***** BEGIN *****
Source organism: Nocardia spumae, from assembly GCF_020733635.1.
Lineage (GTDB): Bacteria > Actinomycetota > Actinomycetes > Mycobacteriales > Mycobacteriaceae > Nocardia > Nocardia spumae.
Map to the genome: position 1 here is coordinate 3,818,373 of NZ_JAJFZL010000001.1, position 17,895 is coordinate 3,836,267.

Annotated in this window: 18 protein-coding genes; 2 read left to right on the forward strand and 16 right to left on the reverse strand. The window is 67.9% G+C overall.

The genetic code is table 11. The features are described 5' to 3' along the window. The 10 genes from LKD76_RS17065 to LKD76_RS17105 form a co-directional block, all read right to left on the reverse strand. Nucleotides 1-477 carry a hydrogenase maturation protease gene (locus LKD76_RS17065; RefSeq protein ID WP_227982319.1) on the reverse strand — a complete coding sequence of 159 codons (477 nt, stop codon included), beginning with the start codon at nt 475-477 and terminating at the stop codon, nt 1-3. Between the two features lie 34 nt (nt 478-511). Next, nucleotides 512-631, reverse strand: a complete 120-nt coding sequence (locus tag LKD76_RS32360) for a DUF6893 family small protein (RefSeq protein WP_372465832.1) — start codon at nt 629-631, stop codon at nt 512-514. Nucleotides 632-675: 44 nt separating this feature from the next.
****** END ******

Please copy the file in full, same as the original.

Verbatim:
Source organism: Nocardia spumae, from assembly GCF_020733635.1.
Lineage (GTDB): Bacteria > Actinomycetota > Actinomycetes > Mycobacteriales > Mycobacteriaceae > Nocardia > Nocardia spumae.
Map to the genome: position 1 here is coordinate 3,818,373 of NZ_JAJFZL010000001.1, position 17,895 is coordinate 3,836,267.

Annotated in this window: 18 protein-coding genes; 2 read left to right on the forward strand and 16 right to left on the reverse strand. The window is 67.9% G+C overall.

The genetic code is table 11. The features are described 5' to 3' along the window. The 10 genes from LKD76_RS17065 to LKD76_RS17105 form a co-directional block, all read right to left on the reverse strand. Nucleotides 1-477 carry a hydrogenase maturation protease gene (locus LKD76_RS17065; RefSeq protein ID WP_227982319.1) on the reverse strand — a complete coding sequence of 159 codons (477 nt, stop codon included), beginning with the start codon at nt 475-477 and terminating at the stop codon, nt 1-3. Between the two features lie 34 nt (nt 478-511). Next, nucleotides 512-631, reverse strand: a complete 120-nt coding sequence (locus tag LKD76_RS32360) for a DUF6893 family small protein (RefSeq protein WP_372465832.1) — start codon at nt 629-631, stop codon at nt 512-514. Nucleotides 632-675: 44 nt separating this feature from the next.